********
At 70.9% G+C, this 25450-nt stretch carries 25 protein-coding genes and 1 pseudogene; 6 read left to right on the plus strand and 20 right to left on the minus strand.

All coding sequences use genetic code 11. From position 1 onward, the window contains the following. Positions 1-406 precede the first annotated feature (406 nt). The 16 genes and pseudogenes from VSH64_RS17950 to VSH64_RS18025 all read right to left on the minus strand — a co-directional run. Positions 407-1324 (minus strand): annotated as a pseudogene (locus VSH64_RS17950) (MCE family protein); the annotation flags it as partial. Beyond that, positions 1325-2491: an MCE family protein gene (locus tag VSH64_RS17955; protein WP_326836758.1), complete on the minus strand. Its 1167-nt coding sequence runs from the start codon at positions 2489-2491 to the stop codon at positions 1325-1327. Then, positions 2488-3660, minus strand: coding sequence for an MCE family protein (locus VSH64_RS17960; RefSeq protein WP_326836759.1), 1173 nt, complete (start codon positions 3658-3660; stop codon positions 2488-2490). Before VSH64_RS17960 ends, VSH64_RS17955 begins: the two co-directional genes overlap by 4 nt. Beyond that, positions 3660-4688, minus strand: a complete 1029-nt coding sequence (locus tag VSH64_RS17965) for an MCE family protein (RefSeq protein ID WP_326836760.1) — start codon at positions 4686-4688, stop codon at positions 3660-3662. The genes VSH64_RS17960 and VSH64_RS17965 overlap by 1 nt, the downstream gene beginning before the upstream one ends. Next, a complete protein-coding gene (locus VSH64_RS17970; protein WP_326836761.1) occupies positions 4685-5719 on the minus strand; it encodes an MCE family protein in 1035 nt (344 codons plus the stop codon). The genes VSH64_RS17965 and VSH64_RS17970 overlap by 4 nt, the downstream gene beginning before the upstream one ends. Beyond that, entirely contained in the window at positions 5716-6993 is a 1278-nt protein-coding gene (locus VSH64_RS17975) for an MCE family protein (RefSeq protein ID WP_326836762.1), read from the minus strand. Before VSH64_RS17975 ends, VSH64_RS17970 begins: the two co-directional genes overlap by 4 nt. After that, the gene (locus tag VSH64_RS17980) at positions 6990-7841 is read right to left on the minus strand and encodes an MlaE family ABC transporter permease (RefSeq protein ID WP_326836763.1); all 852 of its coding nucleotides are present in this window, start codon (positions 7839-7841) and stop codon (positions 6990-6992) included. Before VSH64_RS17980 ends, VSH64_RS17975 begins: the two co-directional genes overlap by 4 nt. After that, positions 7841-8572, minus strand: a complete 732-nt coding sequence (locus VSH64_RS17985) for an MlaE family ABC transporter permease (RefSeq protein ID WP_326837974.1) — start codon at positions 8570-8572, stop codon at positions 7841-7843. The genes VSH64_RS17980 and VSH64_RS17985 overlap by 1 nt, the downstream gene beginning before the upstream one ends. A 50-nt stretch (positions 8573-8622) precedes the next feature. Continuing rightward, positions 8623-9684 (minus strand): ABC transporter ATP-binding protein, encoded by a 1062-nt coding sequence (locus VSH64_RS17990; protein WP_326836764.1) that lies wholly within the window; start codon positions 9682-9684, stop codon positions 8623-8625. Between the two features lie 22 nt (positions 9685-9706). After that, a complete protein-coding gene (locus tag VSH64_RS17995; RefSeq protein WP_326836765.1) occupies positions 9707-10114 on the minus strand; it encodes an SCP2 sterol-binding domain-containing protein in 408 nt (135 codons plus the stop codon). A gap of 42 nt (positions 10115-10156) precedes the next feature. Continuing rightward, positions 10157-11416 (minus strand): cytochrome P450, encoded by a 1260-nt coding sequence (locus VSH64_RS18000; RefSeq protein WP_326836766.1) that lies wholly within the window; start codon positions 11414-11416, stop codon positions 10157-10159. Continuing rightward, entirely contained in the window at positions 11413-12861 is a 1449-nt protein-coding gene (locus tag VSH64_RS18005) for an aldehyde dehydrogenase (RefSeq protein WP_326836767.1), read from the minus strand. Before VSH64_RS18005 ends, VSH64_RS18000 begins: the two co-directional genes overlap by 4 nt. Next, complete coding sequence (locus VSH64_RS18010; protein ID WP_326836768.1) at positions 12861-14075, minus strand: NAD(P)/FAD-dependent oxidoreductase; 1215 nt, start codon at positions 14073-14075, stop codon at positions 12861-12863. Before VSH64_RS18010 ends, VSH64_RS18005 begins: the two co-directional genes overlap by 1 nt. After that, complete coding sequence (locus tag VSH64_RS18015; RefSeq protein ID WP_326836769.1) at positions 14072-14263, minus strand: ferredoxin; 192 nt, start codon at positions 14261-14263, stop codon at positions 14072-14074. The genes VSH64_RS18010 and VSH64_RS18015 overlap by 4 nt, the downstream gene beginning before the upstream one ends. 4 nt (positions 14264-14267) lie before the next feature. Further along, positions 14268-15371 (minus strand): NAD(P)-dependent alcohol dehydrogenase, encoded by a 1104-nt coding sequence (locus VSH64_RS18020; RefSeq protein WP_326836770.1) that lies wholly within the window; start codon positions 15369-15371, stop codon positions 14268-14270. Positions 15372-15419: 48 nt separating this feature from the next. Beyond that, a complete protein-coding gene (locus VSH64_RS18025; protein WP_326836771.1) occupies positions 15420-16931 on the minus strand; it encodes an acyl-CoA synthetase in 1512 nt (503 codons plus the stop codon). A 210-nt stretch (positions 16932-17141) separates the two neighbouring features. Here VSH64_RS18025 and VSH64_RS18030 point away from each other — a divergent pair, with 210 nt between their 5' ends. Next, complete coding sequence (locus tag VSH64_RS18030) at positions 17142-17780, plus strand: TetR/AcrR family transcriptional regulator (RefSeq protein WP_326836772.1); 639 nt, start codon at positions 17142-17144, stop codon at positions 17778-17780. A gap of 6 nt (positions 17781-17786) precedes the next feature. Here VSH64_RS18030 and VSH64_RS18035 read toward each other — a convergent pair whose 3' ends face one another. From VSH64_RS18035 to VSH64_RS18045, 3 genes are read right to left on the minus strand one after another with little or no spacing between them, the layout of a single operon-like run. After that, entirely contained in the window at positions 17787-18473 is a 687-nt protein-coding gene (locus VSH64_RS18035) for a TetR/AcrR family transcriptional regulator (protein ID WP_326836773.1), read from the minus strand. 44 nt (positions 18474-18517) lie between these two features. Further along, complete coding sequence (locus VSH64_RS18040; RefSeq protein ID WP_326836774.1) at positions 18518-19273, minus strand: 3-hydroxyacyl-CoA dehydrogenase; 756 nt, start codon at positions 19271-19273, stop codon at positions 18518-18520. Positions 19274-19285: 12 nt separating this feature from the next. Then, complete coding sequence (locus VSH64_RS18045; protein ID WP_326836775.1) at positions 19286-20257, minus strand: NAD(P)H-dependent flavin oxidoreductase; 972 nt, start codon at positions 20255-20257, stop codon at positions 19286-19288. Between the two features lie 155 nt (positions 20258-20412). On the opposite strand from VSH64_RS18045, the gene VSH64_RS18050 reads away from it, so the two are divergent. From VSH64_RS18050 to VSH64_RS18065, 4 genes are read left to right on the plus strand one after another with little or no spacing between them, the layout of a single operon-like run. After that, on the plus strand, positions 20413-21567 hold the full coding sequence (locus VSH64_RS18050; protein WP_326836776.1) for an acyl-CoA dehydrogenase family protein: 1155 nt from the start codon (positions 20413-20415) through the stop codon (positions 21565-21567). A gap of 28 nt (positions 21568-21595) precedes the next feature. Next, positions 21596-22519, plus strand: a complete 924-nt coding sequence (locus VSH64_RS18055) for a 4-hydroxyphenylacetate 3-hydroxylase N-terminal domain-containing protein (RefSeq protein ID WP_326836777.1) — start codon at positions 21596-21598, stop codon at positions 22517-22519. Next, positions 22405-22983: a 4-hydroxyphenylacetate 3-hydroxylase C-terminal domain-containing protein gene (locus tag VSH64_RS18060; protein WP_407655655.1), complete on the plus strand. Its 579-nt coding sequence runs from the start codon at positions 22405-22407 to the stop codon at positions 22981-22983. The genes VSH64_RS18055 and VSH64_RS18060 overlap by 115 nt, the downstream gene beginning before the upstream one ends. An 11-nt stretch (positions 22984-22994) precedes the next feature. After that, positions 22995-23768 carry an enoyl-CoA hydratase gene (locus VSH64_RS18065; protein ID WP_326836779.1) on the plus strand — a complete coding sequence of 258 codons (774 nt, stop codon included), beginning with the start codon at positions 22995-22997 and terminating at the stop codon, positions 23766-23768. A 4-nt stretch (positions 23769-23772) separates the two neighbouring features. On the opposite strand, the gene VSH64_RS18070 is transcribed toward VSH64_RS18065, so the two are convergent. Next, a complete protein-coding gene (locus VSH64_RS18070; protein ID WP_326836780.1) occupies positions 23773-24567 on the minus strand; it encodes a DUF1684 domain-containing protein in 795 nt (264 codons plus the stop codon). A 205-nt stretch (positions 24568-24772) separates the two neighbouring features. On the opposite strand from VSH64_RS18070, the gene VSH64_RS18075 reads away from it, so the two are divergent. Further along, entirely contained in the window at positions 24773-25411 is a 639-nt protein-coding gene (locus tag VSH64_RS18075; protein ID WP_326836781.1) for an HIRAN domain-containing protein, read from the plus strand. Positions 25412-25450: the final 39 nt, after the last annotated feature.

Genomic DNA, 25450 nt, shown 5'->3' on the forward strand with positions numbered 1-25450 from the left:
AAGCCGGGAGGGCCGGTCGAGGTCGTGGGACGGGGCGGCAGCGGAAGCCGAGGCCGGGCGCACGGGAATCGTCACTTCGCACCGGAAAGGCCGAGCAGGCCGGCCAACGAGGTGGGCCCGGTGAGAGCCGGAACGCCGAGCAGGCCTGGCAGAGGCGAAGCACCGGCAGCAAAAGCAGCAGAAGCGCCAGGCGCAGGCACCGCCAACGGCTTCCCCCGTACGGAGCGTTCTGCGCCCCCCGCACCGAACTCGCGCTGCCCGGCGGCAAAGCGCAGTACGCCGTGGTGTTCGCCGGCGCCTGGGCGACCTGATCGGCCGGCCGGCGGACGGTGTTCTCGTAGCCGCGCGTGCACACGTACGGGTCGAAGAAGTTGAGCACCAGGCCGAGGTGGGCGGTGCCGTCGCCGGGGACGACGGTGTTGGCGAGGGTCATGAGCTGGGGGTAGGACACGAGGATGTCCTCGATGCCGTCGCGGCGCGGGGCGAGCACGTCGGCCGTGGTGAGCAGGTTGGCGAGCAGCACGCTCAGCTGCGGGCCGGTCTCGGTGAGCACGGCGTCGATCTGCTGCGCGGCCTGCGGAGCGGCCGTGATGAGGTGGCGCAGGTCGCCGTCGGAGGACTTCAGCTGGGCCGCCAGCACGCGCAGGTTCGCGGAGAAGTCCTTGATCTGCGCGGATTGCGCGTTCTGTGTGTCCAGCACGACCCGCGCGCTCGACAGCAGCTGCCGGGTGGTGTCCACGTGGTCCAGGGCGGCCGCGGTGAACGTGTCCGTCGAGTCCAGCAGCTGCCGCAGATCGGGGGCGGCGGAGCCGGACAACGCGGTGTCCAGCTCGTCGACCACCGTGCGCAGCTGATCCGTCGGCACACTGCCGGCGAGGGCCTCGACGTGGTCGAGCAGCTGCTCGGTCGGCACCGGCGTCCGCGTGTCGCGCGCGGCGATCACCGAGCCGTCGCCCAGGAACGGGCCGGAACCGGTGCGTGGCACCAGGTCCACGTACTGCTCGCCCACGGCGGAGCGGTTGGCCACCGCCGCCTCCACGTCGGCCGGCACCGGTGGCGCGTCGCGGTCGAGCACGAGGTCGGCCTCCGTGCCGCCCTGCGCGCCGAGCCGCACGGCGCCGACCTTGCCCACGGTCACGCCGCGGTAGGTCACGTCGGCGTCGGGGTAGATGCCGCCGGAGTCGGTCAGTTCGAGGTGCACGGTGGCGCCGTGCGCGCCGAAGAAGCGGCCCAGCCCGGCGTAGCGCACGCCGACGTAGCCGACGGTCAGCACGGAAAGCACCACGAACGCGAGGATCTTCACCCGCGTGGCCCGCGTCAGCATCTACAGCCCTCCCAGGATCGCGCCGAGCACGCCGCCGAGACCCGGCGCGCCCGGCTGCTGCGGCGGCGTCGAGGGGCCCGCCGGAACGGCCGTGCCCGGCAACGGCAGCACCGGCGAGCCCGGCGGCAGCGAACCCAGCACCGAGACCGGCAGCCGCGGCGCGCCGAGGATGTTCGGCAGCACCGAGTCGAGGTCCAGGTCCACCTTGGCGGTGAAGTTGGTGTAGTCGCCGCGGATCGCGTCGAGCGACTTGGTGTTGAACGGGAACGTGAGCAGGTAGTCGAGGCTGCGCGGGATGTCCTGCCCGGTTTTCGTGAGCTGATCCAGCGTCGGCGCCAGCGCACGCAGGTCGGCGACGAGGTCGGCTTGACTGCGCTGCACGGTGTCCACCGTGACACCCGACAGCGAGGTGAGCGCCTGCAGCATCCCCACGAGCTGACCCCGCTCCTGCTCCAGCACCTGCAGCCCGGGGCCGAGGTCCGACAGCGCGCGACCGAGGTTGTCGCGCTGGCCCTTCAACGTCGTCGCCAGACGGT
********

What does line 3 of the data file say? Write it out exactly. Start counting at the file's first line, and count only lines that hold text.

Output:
Genomic DNA, 25450 nt, shown 5'->3' on the forward strand with positions numbered 1-25450 from the left: